2. We also think the engineer, Hurlburt, had authority to mak a new contract for the ditching. The plaintiff in error insists that a subordinate engineer has no such authority by virtue of his employment. That may be conceded, but it is not the ground assumed by the defendants in error. They contend that Hurlburt was specially authorized to make the contract, and support that position by quoting the second engineer Nichols, who says 'that the plan of drainage suggested in my letter to Mr. Vaughan was accepted by him, and Mr. Hurlburt was directed to have it carried out.' This view is fortified by the fact that in Vaughan's letter to Nichols, whereby the proposed changes were sanctioned, (16th of August, 1884,) and numerous items of adjustment and arrangement made necessary by such changes suggested, Vaughan himself clearly recognized the situation as one admitting of new terms with the contractors. He wrote, inter alia, of the change: 'This solid bank business,' he called it, 'we might get a low rate for extra earth in consideration of the same.' In Damon v. Granby, 2 Pick. 345, the inhabitants of the town of Granby had voted that certain persons (13 in nunber) should be a committee to procure a master builder, and superintend the building of a meeting-house for the town. On the trial of the case, (which was an action of debt by the builder of the meeting-house on the contract made with the committee,) the defendants objected that the superintending committee had no authority to contract for the building of the house. The court held that the vote of the inhabitants gave to this committee the authority to enter into the contract. 'To superintend the building of the house,' says the court, 'includes the power to make the necessary contracts,' etc. See, also, Story, Ag. § 79.

3. Nor do we think the court below erred in refusing to charge the jury that the defendants in error were only entitled to recover for such excavation as was actually done for the purpose of making such ditch, as distinguished from such portion of the ideal ditch as coincided in space with the borrow-pits, as portions thereof. In some cases, nay, in most cases, that would be a proper charge, perhaps, but not in this case. Here the plaintiffs below claimed before the jury, as a matter of fact, that they held a valid contract with the defendant below, by the terms of which they were entitled to pay for the whole volume of the ditch, (calling it 'imaginary' in part makes no difference,) from the obttom up to the original ground surface through its whole length: and that, whether said volume coincided with the spaces of borrow-pits or not. It was for the jury to say whether such contract did in fact exist. It was not for the court to assume and instruct the jury as a matter of law that it did not exist. Such a contract was not legally impossible. It was not claimed that the contractors defrauded the company, or in any way took advantage of it; and the basis of measurement, even if artificial and to an extent 'imaginary,' is not legally unreasonable, in view of the testimony of the witnesses as to the onerous and complicated labors of such a ditch. As a substitute and equivalent for all the items of demand,-in increased volume of excavation, increased hauls, increased hardness of earth to be worked, etc.,-it may have been a very proper system. We cannot say that it was not.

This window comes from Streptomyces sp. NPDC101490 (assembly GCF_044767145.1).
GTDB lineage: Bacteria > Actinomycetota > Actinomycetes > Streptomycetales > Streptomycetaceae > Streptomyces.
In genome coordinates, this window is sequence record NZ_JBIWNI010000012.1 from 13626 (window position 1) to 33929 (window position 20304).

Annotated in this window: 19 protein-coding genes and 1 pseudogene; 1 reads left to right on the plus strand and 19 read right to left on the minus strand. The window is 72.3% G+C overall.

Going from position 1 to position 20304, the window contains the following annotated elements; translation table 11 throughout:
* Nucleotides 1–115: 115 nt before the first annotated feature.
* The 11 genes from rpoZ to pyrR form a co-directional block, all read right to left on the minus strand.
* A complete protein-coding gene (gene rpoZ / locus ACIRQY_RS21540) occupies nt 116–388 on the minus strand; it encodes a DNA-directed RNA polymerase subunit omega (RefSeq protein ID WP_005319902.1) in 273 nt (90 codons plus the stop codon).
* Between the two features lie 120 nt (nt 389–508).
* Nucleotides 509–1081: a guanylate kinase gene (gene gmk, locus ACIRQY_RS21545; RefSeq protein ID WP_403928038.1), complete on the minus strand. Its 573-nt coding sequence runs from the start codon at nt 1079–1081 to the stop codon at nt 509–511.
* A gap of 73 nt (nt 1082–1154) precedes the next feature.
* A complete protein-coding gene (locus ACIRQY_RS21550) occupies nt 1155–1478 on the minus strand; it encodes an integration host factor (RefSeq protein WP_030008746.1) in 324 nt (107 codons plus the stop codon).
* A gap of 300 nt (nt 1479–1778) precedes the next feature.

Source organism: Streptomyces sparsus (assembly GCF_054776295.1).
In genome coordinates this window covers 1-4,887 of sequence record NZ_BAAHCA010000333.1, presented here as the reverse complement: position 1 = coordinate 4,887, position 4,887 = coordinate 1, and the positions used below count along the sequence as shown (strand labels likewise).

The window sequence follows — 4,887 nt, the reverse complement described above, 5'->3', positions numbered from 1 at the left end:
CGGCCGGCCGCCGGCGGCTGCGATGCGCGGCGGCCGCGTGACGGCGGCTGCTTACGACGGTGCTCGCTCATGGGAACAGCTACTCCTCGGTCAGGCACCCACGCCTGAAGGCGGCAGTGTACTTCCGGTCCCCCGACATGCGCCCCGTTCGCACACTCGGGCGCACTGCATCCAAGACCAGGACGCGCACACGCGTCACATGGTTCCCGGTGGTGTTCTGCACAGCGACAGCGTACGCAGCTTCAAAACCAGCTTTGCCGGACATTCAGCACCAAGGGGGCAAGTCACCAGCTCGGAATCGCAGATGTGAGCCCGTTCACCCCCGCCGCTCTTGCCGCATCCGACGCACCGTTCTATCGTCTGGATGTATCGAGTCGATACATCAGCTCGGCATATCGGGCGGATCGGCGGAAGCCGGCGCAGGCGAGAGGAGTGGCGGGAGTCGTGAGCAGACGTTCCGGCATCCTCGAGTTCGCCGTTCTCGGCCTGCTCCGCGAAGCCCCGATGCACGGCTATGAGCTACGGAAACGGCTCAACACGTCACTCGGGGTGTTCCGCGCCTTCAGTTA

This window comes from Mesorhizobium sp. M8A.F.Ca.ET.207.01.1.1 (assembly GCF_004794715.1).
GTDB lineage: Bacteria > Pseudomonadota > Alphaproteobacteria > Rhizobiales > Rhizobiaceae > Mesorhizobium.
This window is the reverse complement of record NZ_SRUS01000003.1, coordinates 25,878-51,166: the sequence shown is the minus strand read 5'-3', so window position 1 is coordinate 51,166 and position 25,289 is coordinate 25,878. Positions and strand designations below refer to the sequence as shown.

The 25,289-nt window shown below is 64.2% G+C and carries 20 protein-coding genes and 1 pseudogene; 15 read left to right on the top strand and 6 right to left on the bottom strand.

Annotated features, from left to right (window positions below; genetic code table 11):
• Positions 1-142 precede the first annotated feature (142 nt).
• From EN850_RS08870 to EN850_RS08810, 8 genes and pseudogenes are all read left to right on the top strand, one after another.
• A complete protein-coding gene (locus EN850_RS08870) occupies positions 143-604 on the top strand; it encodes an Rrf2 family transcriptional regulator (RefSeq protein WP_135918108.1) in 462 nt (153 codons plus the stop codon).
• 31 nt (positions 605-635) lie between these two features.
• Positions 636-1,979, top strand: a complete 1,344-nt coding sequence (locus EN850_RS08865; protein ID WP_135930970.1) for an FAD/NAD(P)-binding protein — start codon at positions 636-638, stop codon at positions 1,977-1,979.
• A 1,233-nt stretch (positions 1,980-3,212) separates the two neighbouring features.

As to the second branch of the case, viz., that in respect to the piling, it is objected by the plaintiff in error that the instruction of the court was erroneous, for the following reasons: First. Because, in speaking of the 700 feet still not paid for, the court said: 'If you find upon the proof that there was an agreement between plaintiffs and Mr. Hurlburt that these piles should be paid for at what they were reasonably worth,' etc.; while there was no evidence tending to show that Hurlburt made the agreement therein supposed. But there was such evidence. Ryan, one of the plaintiffs below, had testified that 'we had no contract for this work, and before we began it I had a conversation with Mr. Hurlburt ao ut it. I wanted to know what we would be paid for it, and he said that Mr. Vaughan would do what was right.' This was claimed to be a contract for reasonable compensation. It was for the jury to say whether the conversation was with a contractual intent or not. The court had no right to assume as a matter of law that it was not, and refuse to charge on that aspect of the case. Second. Because Hurlburt had no authority to make a contract in reference to this matter. But the contract spoken of, being for a compensation on a quantummeruit, and not for a specified price, it is immaterial whether Hurlburt had such an authority or not. If, as the representative of the company, he had made no express promise to pay, the law would imply one. There is no question as to his power to direct the work, and no claim that he exceeded his authority in directing the crossings to be made of thestle and pile work. Such being the case, we do not consider it necessary to discuss the abstract question of whether the language used by the court was technically accurate as applied to the case; if it was not, there was yet no material error,-none that could have injured the defense. We do not think that the acceptance of 30 cents for some of the trestles precluded the plaintiffs as to the value of others. The judgment of the court below is affirmed.

NotesEdit

This work is in the public domain in the United States because it is a work of the United States federal government (see 17 U.S.C. 105).